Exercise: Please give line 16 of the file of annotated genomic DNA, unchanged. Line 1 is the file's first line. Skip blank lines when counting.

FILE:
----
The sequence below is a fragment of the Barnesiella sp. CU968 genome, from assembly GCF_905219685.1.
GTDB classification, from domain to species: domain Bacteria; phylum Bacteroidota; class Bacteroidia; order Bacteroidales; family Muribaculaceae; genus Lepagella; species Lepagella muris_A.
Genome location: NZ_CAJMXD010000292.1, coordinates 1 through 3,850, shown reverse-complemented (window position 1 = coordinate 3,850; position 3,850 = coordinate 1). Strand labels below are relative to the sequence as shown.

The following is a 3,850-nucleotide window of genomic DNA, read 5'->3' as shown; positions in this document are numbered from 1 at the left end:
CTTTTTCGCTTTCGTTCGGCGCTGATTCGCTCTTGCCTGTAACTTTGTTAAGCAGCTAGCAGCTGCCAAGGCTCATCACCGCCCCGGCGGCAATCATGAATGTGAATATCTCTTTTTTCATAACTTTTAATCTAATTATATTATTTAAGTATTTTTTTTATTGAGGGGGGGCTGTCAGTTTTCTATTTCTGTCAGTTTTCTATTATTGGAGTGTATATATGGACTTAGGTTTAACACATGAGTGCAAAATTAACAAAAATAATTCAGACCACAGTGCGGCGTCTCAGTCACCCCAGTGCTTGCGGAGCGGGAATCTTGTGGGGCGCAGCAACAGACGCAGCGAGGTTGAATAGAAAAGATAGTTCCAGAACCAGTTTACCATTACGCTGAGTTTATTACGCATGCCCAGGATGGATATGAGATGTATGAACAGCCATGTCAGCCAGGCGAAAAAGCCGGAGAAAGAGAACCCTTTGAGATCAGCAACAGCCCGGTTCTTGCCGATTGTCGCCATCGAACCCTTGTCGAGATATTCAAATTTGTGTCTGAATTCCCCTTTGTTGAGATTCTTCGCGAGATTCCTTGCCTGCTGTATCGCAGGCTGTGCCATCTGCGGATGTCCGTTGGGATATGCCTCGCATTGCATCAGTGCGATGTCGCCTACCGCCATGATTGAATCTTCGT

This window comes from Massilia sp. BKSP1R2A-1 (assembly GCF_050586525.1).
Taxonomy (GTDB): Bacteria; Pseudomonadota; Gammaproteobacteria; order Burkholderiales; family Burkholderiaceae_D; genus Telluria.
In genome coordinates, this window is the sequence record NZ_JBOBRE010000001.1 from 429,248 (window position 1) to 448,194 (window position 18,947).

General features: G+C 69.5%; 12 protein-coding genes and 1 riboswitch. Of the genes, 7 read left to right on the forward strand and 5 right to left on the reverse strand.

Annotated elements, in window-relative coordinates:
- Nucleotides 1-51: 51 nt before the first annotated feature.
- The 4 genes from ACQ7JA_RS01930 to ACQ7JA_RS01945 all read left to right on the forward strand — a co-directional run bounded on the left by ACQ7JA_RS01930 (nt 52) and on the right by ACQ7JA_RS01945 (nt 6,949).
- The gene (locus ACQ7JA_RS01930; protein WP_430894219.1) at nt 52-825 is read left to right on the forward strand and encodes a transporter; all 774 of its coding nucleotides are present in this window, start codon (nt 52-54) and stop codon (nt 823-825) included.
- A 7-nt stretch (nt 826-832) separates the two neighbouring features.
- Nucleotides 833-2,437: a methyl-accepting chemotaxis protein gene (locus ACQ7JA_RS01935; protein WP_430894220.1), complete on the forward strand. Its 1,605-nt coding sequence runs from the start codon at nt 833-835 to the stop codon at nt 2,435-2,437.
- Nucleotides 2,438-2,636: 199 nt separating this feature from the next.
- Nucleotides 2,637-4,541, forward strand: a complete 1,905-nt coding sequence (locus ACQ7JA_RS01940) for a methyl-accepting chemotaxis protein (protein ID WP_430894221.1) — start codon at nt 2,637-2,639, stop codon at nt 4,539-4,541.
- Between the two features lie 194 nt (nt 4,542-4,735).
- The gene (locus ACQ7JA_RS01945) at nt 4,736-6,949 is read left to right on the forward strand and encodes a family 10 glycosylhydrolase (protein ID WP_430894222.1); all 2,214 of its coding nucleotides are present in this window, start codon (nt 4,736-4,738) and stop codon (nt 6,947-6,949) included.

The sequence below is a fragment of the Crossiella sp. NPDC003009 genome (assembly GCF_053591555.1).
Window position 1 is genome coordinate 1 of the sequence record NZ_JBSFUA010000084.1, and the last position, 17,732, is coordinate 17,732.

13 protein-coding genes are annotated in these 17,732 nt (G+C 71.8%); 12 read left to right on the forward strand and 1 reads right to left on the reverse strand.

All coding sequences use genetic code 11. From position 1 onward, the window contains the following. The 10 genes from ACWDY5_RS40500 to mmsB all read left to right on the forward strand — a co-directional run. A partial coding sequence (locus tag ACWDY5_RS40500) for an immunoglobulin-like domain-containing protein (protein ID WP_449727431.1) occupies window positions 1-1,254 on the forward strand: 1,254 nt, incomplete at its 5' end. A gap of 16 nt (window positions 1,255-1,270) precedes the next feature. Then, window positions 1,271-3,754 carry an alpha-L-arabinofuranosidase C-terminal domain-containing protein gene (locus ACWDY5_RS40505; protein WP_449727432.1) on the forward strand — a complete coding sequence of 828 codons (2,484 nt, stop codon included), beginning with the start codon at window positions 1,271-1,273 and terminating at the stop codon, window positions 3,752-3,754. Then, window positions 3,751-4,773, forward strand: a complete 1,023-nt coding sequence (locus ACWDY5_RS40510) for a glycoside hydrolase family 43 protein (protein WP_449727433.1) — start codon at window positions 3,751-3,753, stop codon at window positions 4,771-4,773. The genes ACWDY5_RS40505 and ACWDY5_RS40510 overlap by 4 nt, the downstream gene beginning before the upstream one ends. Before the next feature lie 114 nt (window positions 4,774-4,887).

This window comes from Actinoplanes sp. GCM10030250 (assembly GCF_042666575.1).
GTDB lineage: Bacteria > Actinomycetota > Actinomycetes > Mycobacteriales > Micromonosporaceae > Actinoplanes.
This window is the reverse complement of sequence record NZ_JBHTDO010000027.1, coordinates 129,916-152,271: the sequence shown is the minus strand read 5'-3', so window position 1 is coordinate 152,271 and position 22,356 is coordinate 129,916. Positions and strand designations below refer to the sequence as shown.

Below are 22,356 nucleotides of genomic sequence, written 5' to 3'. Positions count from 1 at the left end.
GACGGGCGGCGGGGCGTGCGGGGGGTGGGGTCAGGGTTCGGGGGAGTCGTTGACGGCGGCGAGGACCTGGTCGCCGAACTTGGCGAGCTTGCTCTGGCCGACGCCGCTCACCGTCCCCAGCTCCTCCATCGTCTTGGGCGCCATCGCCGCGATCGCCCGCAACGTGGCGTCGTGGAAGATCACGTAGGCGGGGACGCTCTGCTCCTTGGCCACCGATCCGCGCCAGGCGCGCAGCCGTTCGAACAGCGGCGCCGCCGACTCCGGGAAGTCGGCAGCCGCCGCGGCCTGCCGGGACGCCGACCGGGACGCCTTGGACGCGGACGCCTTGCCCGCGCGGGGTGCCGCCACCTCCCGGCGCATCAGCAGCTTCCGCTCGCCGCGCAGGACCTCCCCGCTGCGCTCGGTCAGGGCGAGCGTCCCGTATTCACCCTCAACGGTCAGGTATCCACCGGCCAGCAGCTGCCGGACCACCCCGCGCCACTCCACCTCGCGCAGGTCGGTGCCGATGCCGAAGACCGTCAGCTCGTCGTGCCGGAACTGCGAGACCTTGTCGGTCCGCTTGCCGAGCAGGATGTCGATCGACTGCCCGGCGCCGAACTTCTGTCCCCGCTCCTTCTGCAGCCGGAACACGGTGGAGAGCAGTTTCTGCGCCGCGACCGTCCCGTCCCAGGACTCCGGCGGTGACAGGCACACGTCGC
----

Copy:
- Nucleotides 2,438-2,636: 199 nt separating this feature from the next.